- Open Access
Boundary value problems for fractional difference equations with three-point fractional sum boundary conditions
© Sitthiwirattham et al.; licensee Springer. 2013
- Received: 8 May 2013
- Accepted: 17 September 2013
- Published: 7 November 2013
In this paper, we consider a discrete fractional boundary value problem of the form
where , , and is a continuous function. Existence and uniqueness of the solutions are proved by using the contraction mapping theorem, the nonlinear contraction theorem and Schaefer’s fixed point theorem. Some illustrative examples are also presented.
- fractional difference equations
- boundary value problem
- fixed point theorems
Fractional calculus is an emerging field recently drawing attention from both theoretical and applied disciplines. Fractional order differential equations play a vital role in describing many phenomena related to physics, chemistry, mechanics, control systems, flow in porous media, electrical networks, mathematical biology and viscoelasticity. For a reader interested in the systematic development of the topic, we refer to the books [1–3]. A variety of results on initial and boundary value problems of fractional differential equations and inclusions can easily be found in the literature on the topic. For some recent results, we can refer to [4–12] and references cited therein.
Discrete fractional calculus and fractional difference equations represent a very new area for researchers. Some real-world phenomena are being studied with the help of discrete fractional operators. A good account of papers dealing with discrete fractional boundary value problems can be found in [13–26] and references cited therein.
where , is a continuous function and is a given function. Existence and uniqueness of solutions are obtained by the contraction mapping theorem, the Brouwer theorem and the Guo-Krasnoselskii theorem.
where , so that , , so that , is continuous and nonnegative for , and is a given function. Existence and uniqueness of solutions are obtained by the contraction mapping theorem and the Brouwer theorem.
where , , and is a continuous function.
The plan of this paper is as follows. In Section 2 we recall some definitions and basic lemmas. Also, we derive a representation for the solution to (1.3) by converting the problem to an equivalent summation equation. In Section 3, using this representation, we prove existence and uniqueness of the solutions of boundary value problem (1.3) by the help of the contraction mapping theorem, the nonlinear contraction theorem and Schaefer’s fixed point theorem. Some illustrative examples are presented in Section 4.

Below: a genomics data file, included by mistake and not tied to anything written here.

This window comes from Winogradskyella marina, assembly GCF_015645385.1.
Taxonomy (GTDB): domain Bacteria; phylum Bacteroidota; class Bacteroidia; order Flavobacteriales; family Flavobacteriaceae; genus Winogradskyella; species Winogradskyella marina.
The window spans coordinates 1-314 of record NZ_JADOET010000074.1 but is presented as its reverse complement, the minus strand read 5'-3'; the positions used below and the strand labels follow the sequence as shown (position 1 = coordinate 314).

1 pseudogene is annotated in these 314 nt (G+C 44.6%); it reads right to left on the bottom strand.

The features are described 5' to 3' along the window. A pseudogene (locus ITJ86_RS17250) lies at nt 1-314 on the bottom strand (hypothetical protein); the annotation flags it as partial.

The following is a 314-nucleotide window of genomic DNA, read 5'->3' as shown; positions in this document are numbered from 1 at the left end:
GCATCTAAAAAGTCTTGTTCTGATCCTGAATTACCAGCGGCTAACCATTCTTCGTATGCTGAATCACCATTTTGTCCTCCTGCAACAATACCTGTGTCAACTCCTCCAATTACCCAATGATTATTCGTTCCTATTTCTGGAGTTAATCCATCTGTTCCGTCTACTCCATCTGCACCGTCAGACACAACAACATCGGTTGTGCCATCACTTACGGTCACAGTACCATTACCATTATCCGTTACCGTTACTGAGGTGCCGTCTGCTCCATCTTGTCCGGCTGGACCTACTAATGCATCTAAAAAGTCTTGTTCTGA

In this section, we introduce notations, definitions and lemmas which are used in the main results.
Definition 2.1 We define the generalized falling function by , for any t and α, for which the right-hand side is defined. If is a pole of the gamma function and is not a pole, then .
for and . We also define the α th fractional difference for by , where and is chosen so that .
Lemma 2.1 Let t and α be any numbers for whichandare defined. Then.
for some, with.
To define the solution of boundary value problem (1.3), we need the following lemma which deals with linear variant of boundary value problem (1.3) and gives a representation of the solution.
Substituting a constant into (2.6), we obtain (2.3). □
for , where is defined by (2.4). It is easy to see that problem (1.3) has solutions if and only if the operator F has fixed points.
then problem (1.3) has a unique solution in.
Therefore, F is a contraction. Hence, by the Banach fixed point theorem, we get that F has a fixed point which is a unique solution of problem (1.3) on . □
Next, we can still deduce the existence of a solution to (1.3). We shall use nonlinear contraction to accomplish this.
Lemma 3.1 (Boyd and Wong )
Let E be a Banach space and letbe a nonlinear contraction. Then F has a unique fixed point in E.
and Λ is defined in (2.4).
Then boundary value problem (1.3) has a unique solution.
such that and for all .
for . From (3.4), it follows that . Hence F is a nonlinear contraction. Therefore, by Lemma 3.1, the operator F has a unique fixed point in , which is a unique solution of problem (1.3). □
The following result is based on Schaefer’s fixed point theorem.
Theorem 3.3 Suppose that there exists a constantsuch thatfor eachand all.
Then problem (1.3) has at least one solution on.
Proof We shall use Schaefer’s fixed point theorem to prove that the operator F defined by (3.1) has a fixed point. We divide the proof into four steps.
Since f is a continuous function, we have as . This means that F is continuous.
where Ω is defined by (3.3).
This means that the set is an equicontinuous set. As a consequence of Steps I to III together with the Arzelá-Ascoli theorem, we get that is completely continuous.
This shows that the set E is bounded. As a consequence of Schaefer’s fixed point theorem, we conclude that F has a fixed point which is a solution of problem (1.3). □
In this section, in order to illustrate our result, we consider some examples.
Hence, by Theorem 3.1, boundary value problem (4.1)-(4.3) has a unique solution.
Here , , , , , , . It is clear that for . Thus, we conclude from Theorem 3.3 that (4.4)-(4.6) has at least one solution.
The third author is a member of Nonlinear Analysis and Applied Mathematics (NAAM)-Research Group at King Abdulaziz University, Jeddah, Saudi Arabia.
The present paper was done while J Tariboon and T Sitthiwirattham visited the Department of Mathematics of the University of Ioannina, Greece. It is a pleasure for them to thank Professor SK Ntouyas for his warm hospitality. This research of J Tariboon and T Sitthiwirattham is supported by King Mongkut’s University of Technology North Bangkok, Thailand.